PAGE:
End of Days
Snapshots from a decadent democratic republic.
Tonight is TNB: Join Tim Miller, Sarah Longwell, Mona Charen, and special guest Dave Weigel. They’re going to talk about the election, obviously.
1. Mixed Messages
We’ve talked about this subject before, but I want to hit it again.
Chris Sununu is running for reelection as New Hampshire’s governor. According to him, life in New Hampshire is great and the state’s economy is thriving.
Things sound pretty great in New Hampshire! The economy is booming, there’s a budget surplus, businesses are opening. The Granite State is the envy of America.
Also: New Hampshire has three Democrats up for reelection next week and voters must replace them with Republicans because people in New Hampshire are freezing and starving about to be homeless. American carnage!
Here are the arguments of the Republicans running for Senate and NH’s two House seats:
So which is it?
Is New Hampshire the envy of America, with businesses booming and the economy humming? Or are the people of New Hampshire huddled in the cold, foraging for berries because they can’t afford heat, food, or even an apartment?
The Republican party says: Both!
It will be revealing to see how New Hampshire voters respond to these schizophrenic messages.1
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2. Performative Governance
Remember when Ron DeSantis sent his special voter police to round up people who’d committed vote fraud in 2020?2
As was suspected at the time, those arrests aren’t holding up very well:
In August, Florida Governor Ron DeSantis (R) held a "campaign-style event" and announced that 20 people had been arrested "for breaking Florida’s elections laws." In a press release, DeSantis' office set aside the presumption of innocence, branding the group "election criminals."
The arrests were the result of charges filed by the Office of Election Crimes and Security, a new office created by DeSantis. The announcement successfully generated headlines that would appeal to voters looking for validation of Trump's lies about the 2020 election . . .
All of those charged were previously stripped of their right to vote after being convicted of murder or a felony sexual offense but voted in the 2020 election. . . .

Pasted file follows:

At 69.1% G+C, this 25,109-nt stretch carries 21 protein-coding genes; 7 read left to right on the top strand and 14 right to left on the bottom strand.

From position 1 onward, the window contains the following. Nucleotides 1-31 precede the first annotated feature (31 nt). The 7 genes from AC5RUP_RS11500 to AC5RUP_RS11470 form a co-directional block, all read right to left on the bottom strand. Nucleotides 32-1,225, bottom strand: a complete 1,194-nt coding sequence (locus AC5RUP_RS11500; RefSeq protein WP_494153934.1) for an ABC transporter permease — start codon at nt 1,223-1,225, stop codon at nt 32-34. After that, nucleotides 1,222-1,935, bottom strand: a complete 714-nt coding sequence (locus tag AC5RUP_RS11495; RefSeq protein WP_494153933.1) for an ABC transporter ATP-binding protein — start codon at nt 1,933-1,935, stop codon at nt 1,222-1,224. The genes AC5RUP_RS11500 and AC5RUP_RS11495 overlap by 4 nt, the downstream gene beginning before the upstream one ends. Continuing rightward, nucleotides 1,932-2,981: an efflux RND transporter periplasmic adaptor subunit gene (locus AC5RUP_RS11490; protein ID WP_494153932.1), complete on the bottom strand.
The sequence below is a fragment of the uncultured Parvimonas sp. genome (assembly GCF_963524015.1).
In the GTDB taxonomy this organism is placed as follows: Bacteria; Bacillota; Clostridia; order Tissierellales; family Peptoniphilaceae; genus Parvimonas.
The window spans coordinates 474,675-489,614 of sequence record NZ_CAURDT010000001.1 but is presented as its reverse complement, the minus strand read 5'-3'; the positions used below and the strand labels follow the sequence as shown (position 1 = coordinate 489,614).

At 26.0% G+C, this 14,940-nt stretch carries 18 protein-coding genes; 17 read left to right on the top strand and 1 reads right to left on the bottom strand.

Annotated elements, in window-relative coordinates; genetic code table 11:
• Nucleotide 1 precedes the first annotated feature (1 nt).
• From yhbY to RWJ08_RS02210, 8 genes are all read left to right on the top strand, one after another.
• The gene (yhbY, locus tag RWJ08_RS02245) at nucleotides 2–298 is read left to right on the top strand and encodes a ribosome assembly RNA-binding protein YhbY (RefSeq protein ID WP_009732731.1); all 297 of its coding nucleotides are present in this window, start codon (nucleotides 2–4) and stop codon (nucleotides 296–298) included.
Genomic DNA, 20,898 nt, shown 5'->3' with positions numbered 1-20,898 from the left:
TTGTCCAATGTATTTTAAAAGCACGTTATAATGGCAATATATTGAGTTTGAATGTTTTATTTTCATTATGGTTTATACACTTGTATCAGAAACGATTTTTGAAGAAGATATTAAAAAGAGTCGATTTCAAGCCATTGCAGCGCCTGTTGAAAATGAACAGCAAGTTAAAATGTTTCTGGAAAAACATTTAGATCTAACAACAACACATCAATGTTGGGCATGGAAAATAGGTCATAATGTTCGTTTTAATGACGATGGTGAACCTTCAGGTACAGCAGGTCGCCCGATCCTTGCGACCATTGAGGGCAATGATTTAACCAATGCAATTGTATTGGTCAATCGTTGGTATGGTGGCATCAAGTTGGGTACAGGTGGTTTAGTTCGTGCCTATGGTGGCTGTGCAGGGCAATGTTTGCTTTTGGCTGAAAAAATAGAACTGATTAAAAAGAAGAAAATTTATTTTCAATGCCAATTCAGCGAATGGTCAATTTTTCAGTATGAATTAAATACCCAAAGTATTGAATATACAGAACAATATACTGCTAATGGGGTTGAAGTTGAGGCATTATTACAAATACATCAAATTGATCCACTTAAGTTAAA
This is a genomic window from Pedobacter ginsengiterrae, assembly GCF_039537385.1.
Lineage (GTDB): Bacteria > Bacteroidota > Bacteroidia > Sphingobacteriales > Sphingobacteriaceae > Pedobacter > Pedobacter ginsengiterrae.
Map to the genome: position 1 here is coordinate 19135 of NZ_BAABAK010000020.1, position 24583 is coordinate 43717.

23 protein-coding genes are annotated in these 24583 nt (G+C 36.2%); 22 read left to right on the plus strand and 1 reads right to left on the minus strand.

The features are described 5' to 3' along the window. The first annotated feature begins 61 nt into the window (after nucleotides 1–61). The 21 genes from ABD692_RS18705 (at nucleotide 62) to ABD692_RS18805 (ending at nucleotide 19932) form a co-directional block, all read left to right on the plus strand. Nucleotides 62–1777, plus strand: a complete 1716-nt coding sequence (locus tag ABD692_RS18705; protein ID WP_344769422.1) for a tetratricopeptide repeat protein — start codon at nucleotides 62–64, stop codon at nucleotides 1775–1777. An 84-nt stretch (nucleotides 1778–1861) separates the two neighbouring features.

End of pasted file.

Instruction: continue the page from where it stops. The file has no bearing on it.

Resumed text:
How were 20 ineligible people permitted to vote? We now know it was because the State of Florida failed to do its job.
A prospective voter fills out a voter registration form and submits it to their local election supervisor. The local official then transmits the application to the Florida Department of State, which is responsible for cross-checking the application against a criminal database to determine whether the voter is eligible. In all 20 cases, the Florida Department of State did not flag the voter as ineligible. Therefore, local supervisors issued voter ID cards. So DeSantis is touting the arrests of people who believed they were eligible to vote because of the DeSantis administration's failures.
Spoiler: These arrests aren’t going to hold up in court. But that’s par for DeSantis, whose governing style is heavily tilted in favor of passing performative, unconstitutional legislation that fails legals tests.
Don’t worry: He’s going to get reelected, too, because
Joe Biden’s the economy in Florida is booming and people down there are satisfied with their quality of life, but also outraged at how terrible everything is.
3. Vance 2028. Probably.
Ohioans are going to send J.D. Vance to the Senate even though they kind of hate him.
A fact that is potentially related to the palpable absence of Vance Fever: The places he has lived as an adult are occupied by the people he has made his new political career out of describing as weirdo scumbags. East Walnut Hills, the neighborhood where his family lives in Cincinnati, is dotted with Victorian houses that have been renovated in pastel colors and are often adorned with Pride flags; the coffee shop I stopped at there sold nut-free granola out of consideration for allergies and advertised that its organic ingredients are delivered in electric vehicles. . . .
Two hours away, across the street from his old apartment in Columbus, there was a house decorated with a modern liberal trifecta—the flag of Ukraine, a rainbow flag, and a Black Lives Matter poster. (The homes were in German Village, a classically “walkable” neighborhood that is Ohio’s ground zero for restaurants that serve $14 cocktails and, like, molasses-glazed Brussels sprouts.) Near the coworking space where his company had been registered, over the bar, there is a trans-inclusive club called Bloom that advertises drag performances. (Vance asserted on a February podcast with Steve Bannon that the U.S. military is allied with Ukraine because Vladimir Putin doesn’t support transgender rights.) On the wrought-iron fence outside Vance’s impressive house and lawn, there is a sign that says, “Drive like your kids live here.”
I have a theory about nat-con elites like Vance: They are motivated primarily by dislike of their neighbors and peers. They find the social and political accoutrements of upperclass life insipid. And so they have reacted by throwing in with “The People,” even though they don’t actually know (or like) The People. And would never, in a million years, allow their kids to marry one of these untermenschen.
By “interesting,” I mean “horrifying.”